Research Article | Open Access

# Separable Nonlinear Least-Squares Parameter Estimation for Complex Dynamic Systems

**Academic Editor:**Honglei Xu

#### Abstract

Nonlinear dynamic models are widely used for characterizing processes that govern complex biological pathway systems. Over the past decade, validation and further development of these models became possible due to data collected via high-throughput experiments using methods from molecular biology. While these data are very beneficial, they are typically incomplete and noisy, which renders the inference of parameter values for complex dynamic models challenging. Fortunately, many biological systems have embedded linear mathematical features, which may be exploited, thereby improving fits and leading to better convergence of optimization algorithms. In this paper, we explore options of inference for dynamic models using a novel method of *separable nonlinear least-squares optimization* and compare its performance to the traditional nonlinear least-squares method. The numerical results from extensive simulations suggest that the proposed approach is at least as accurate as the traditional nonlinear least-squares, but usually superior, while also enjoying a substantial reduction in computational time.

#### 1. Introduction

Nonlinear dynamic models are widely used for characterizing the processes that govern complex biological pathway systems. Of particular interest in this context are so-called canonical formats, which are very flexible in their possible responses, yet involve a very restricted domain of functional forms. Outside linear systems, the best-known canonical formats are Lotka–Volterra (LV) models [1–4], which use binomial terms, and power-law systems within the framework of Biochemical Systems Theory (BST), which exclusively use products of power functions. BST was originally devised for the analysis of biochemical and gene regulatory systems, but has subsequently found much wider application in various biomedical and other areas [5, 6]. Whereas it is easy to set up an LV or BST model for a complex biological system in a symbolic format, the identification of optimal parameter values continues to be a significant challenge. As a consequence, estimating parameters of systems of ordinary differential equations (ODEs) remains to be an active research area that attracts contributions from a variety of scientific fields (e.g., [7–12]. Indeed, numerous optimization methods for ODE models have been proposed in recent years, but none works exceptionally well throughout a wide range of applications, with reasons spanning the entire spectrum from intrinsic problems with biological data (sparseness, uncertainties, noise, …) to technical and computational issues (numerous local minima, unidentifiability, sloppiness, …). Methods like slope-based estimation (e.g., [13]) and dynamic flux estimation [14–16] alleviate these problems but are not panacea.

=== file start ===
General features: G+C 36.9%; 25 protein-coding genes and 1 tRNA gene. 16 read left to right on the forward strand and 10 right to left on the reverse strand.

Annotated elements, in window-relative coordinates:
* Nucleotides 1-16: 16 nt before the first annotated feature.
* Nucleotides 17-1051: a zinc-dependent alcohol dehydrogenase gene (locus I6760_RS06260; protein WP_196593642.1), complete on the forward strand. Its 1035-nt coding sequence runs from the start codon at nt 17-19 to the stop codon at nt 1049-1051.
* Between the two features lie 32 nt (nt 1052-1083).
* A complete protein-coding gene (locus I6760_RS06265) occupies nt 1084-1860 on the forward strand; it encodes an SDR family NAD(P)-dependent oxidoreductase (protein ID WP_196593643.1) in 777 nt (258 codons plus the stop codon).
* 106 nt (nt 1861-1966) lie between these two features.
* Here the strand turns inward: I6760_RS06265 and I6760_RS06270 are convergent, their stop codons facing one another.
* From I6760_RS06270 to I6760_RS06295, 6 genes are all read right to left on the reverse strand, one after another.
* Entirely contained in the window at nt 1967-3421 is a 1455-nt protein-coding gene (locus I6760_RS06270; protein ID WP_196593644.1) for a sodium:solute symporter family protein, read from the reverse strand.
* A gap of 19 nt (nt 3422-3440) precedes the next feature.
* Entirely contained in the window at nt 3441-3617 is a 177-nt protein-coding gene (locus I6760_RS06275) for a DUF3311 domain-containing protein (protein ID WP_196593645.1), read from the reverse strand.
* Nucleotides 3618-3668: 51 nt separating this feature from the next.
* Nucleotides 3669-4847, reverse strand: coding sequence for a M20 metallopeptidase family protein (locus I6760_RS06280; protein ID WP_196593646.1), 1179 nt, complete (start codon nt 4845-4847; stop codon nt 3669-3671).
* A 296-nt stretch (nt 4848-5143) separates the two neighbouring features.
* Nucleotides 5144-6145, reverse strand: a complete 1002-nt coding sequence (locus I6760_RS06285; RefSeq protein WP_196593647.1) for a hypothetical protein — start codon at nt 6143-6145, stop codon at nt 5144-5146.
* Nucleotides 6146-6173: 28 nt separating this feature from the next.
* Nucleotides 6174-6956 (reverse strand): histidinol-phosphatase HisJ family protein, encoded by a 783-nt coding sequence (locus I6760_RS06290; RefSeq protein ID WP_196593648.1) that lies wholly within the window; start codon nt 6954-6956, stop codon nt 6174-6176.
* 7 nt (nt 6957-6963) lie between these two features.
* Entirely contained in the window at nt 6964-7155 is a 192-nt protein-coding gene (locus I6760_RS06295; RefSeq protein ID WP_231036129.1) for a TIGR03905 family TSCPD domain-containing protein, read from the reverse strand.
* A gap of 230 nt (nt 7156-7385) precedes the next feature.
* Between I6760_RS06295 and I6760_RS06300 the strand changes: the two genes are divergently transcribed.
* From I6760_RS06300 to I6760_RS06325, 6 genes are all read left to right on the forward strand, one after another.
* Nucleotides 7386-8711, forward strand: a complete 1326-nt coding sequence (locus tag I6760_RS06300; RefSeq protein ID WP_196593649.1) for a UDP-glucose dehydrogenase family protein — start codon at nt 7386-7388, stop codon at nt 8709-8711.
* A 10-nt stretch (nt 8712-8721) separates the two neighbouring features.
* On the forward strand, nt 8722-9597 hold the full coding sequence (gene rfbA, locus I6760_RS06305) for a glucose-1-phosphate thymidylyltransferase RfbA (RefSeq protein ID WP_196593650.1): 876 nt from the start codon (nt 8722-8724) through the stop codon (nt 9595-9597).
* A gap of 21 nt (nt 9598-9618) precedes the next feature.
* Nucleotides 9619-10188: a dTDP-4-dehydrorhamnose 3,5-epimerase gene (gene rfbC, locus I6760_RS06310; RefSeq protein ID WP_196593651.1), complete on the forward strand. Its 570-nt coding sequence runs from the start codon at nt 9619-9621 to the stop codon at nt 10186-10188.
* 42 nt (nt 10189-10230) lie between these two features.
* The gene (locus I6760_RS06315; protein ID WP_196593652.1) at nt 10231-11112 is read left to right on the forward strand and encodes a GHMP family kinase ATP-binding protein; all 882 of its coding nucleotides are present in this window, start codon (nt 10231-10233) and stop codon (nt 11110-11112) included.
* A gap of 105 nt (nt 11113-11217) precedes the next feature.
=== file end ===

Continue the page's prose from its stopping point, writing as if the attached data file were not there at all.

Here, we revisit, and bring to fruition, early ideas [17] of separating estimation tasks into linear and nonlinear aspects. However, our main focus is *not* really a new estimation method *per se*. Instead, we are interested in a more general and higher-level point of view regarding parameter estimation than that typically presented in technical articles. Specifically, this article addresses parameter estimation for dynamic models whose mathematical format contains linear features that allow a natural separation of parameters and system states. A trivial example is a linear ODE where the vector field is linear in the parameter *θ*, with denoting the derivative of with respect to *t*. As a more interesting example, the ODE vector field may be partially linear in the parameters, as it is the case for so-called S-system models in BST [5].

*Example 1. *An S-system [18] is defined asHere are non‐negative rate constants, while are real-valued kinetic orders that reflect the strength and directionality of the effect that a variable has on a given influx or efflux. Informally, one can view this system as a regression equation, where the “covariates” are the variables on the right-hand side, whereas the “response” variables are the derivatives on the left-hand side. Note that the vector field is linear in the rate constants , but nonlinear in the kinetic orders .